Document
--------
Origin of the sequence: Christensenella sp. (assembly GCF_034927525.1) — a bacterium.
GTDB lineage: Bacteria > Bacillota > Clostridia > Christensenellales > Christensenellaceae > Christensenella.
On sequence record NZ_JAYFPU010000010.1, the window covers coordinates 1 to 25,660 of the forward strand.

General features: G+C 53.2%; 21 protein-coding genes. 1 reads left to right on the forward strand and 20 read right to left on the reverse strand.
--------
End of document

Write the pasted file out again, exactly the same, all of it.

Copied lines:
Origin of the sequence: Christensenella sp. (assembly GCF_034927525.1) — a bacterium.
GTDB lineage: Bacteria > Bacillota > Clostridia > Christensenellales > Christensenellaceae > Christensenella.
On sequence record NZ_JAYFPU010000010.1, the window covers coordinates 1 to 25,660 of the forward strand.

General features: G+C 53.2%; 21 protein-coding genes. 1 reads left to right on the forward strand and 20 read right to left on the reverse strand.